Enfant terrible of Paris fashion is haunted by memories of fleeing the ethnic cleansing of Georgians by Abkhaz separatists during the 1990s, and says of the spring/summer 2019 show, ‘My work is the mirror of my soul’
For wunderkind designer Demna Gvasalia the search for glamour leads through his worst nightmares, with the Georgia-born creator projecting the trauma of his past onto Balenciaga’s Paris Fashion Week show.
Models – in square-shouldered jackets and tight mini dresses – walked through a curved mirrored tunnel of floor-to-ceiling LED screens in a film studio outside the French capital on Sunday that swept fashionistas into a disturbing twilight zone.
John Rafman, the Canadian artist and filmmaker known for his work on the impact of technology on the human psyche, directed the video, which began with the sudden appearance of the “blue screen of death”.
The terminal error message created a feeling of panic.
“I’m using this show to reveal everything that has troubled me in my past,” Gvasalia said. “Look what is happening around us. My work is the mirror of my soul.”
The enfant terrible of Paris fashion achieved notoriety with his US$2,000 “Ikea” bag – a luxury leather version of the 99 cent original – and has created a poverty chic aesthetic that has been widely copied.
The 37-year old designer, who divides his time between Paris and Zurich, was born in Sukhumi, in the Abkhazia region of the then-Soviet Republic of Georgia.
During the 1990s, following the breakup of the USSR, Gvasalia fled the ethnic cleansing of Georgians by Abkhaz separatists, journeying across the Caucasus mountains with his mother and grandmother.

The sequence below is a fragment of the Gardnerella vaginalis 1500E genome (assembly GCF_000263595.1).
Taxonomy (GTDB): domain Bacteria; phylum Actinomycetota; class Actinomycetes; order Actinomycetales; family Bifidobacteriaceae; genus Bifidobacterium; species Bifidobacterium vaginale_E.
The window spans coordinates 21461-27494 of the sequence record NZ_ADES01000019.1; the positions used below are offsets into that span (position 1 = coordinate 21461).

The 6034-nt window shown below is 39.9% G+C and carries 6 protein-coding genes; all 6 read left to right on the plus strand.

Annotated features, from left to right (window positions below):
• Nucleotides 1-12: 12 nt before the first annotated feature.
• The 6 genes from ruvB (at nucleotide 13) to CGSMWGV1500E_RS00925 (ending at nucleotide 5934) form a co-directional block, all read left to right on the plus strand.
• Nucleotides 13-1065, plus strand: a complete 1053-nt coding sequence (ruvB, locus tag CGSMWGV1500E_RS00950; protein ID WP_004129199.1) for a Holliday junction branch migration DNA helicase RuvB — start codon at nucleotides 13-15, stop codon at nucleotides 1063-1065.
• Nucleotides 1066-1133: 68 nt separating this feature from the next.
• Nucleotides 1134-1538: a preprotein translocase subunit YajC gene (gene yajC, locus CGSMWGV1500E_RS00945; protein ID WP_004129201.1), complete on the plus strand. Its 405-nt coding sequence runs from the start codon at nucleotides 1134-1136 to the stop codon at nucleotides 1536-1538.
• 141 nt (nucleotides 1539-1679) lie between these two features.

Abandoning their car, and in desperation selling an AK47 they had to protect themselves so they could put Gvasalia’s elderly grandmother on a horse, the family eventually arrived in Germany, via Ukraine and Russia.
Gvasalia originally studied finance before attending the Antwerp Academy of Fine Arts and founding the post-Soviet grunge aesthetic brand Vetements.
Although he turned his back on a prospective career in banking in order to devote himself to fashion, Gvasalia’s philosophy remains businesslike.
“We think hard about what people would like to wear,” he says. “It’s a luxury product, it costs a lot of money, so we try to do the maximum intellectual work before designing our collections.”
For spring/summer 2019, his Balenciaga collection took on the spirit of the eighties: a shirt jacket, matching fluid pants, square shoulders with flowing or exaggerated raglan cuts.
The fashion house is also revisiting its tailoring by using new 3D scanning and printing techniques in its jackets and coats for women and men.
“The design has to be attractive to someone who does not like Bond Street or Savile Row,” Gvasalia says. “For me, this is very important.”
“Elegance and glamour are almost taboos today,” he says. “It’s in this context that I want to reinterpret them.”